LIMA — Hospitalizations for COVID-19 continue to rise in the Lima region as Ohio broke another record on Thursday with 4,961 new cases reported in the last 24 hours.
Lima hospitals have already started postponing some elective procedures to ensure there are enough staff available to care for the rising share of COVID-19 patients, which reached 91 between Mercy Health-St. Rita’s Medical Center and Lima Memorial Health System Wednesday.
Those numbers are expected to increase as the region’s coronavirus epidemic escalates, creating a challenging situation for Lima hospitals and those in the surrounding counties.
In the last two weeks alone, Putnam County has diagnosed 1,115 new COVID-19 cases per 100,000 people—more than 10 times the rate of what the Centers for Disease Control and Prevention classifies as high incidence and nearly double the rate of new cases reported two weeks ago.
Auglaize, Mercer, Allen and Van Wert counties are on a similar trajectory, with Allen County reporting roughly the same number of cases per capita as Putnam County did two weeks ago.
“The bottom line is, it’s going up exponentially,” said Dr. Dennis Morris, chief medical officer and vice president of medical affairs for Lima Memorial Health System.
Dr. Matt Owens, chief clinical officer for Mercy Health-St. Rita’s, said supplies of personal protective equipment and bed space are stable. But staffing remains a key issue for Lima hospitals as their COVID-19 patient population grows.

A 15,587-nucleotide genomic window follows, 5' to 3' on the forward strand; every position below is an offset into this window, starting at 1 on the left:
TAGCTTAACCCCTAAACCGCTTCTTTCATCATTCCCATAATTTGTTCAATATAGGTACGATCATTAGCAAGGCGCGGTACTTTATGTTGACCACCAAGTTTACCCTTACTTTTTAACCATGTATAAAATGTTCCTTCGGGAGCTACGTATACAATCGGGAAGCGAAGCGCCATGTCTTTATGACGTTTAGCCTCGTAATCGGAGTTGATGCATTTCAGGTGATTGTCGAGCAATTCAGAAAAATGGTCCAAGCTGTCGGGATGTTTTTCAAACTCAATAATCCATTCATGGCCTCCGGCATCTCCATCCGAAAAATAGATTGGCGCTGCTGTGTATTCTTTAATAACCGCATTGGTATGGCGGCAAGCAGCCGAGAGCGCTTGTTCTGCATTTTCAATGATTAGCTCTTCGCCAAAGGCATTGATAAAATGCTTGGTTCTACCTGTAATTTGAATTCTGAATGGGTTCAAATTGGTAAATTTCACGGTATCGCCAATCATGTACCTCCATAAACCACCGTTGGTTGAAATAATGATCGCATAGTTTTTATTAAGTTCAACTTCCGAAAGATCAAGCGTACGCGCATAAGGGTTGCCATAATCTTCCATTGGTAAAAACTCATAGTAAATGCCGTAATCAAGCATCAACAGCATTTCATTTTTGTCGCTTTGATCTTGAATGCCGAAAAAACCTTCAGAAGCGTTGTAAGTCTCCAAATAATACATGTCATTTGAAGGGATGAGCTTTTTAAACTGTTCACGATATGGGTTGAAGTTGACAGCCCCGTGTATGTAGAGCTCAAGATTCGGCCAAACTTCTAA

St. Rita’s, which recently had to call a diversion because its emergency department was so overwhelmed, has brought in several traveling nurses to help with the surge of COVID-19 patients. And Lima Memorial is preparing to reinstate visitor restrictions to protect staff and patients from exposure to the virus.
The area hospitals have been sharing COVID-19 data since March too, which has allowed them to determine where beds and personal protective equipment are available at any given time and will allow the hospitals to spread patients around as the situation worsens.
But if the trend continues, those patients may eventually need to be transported outside of the region.
“There are parts of our state that aren’t feeling the burden nearly as much as we are,” Morris said, “so there would be opportunity to offload some patients if we had to. But I’d rather dampen the curve here and cut down the transmission.”